On a blustery October day in the northern part of Rome, a group of nearly 100 volunteers spreads out along a leafy street and sets to cleaning. Pedestrian barriers are scraped free of rust and repainted in their original yellow. Old leaflets are peeled off walls. And graffiti, the group's main target, is either scrubbed away or painted over. "This street is the Wild West," says Paola Carra, who's overseeing the operation. "We need to maintain it ourselves. We can't wait for somebody else to do it."
Many modern cities have trouble with vandalism, but Rome seems to be a case apart. Outside of the touristic center, it's a rare public surface that hasn't been plastered with leaflets or covered with graffiti: tags, slogans, declarations of love, outbursts against authority. And there are few signs that much is being done about it. In some areas, it's possible to come across scribbled celebrations of soccer championships from before the turn of the century.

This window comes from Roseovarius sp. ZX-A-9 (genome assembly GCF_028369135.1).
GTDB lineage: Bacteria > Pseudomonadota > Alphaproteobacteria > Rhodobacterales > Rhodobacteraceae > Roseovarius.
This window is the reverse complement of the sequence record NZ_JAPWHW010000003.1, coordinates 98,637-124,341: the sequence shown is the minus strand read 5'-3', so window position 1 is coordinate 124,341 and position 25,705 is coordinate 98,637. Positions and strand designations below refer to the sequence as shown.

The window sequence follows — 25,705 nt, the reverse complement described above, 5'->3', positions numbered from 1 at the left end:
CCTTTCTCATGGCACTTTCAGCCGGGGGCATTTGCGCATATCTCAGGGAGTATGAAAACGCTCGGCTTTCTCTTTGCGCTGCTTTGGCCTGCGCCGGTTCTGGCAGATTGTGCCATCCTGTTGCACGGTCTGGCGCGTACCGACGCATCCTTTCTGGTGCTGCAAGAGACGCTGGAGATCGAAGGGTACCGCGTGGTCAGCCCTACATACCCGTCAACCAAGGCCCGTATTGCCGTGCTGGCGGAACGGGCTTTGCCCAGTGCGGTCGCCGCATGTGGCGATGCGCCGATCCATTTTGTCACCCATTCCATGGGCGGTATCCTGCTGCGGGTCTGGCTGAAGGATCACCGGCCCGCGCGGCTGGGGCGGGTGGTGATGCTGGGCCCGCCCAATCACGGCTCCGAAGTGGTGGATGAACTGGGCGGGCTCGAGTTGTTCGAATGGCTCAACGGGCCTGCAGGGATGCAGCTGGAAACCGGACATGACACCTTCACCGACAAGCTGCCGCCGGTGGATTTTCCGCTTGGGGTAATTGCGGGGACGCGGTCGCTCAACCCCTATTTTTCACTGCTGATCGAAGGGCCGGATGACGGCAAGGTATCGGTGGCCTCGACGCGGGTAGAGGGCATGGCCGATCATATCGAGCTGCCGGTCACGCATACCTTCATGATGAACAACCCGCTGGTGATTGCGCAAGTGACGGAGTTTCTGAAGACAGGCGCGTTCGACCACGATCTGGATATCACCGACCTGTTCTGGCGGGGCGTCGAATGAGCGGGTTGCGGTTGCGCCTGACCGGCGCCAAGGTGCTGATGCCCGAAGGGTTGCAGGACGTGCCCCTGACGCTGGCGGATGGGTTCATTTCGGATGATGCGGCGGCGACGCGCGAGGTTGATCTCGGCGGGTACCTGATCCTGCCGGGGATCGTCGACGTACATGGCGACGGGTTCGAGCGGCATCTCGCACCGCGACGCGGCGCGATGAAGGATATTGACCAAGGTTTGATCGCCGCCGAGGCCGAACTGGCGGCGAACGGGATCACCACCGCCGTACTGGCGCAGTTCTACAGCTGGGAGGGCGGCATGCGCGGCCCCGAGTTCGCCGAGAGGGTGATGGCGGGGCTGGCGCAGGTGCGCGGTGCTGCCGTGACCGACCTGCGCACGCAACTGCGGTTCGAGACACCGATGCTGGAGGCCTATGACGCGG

"Inside [people's homes], everything is perfectly clean," says pharmacist Maria Vitale, 47, as she heads out to the cleanup. "Outside, everything is dirty. There's trash on the ground. People don't clean up after their dogs." The problem is the absence of personal responsibility. "We've lost our sense of community, but RetakeRoma deals about this issue and has created a strong collaboration between citizens and institutions.
What we will do
We would like to clean our municipality from littering and tagging - and - to create a streetart project that will certantly turn beatiful vandalized areas.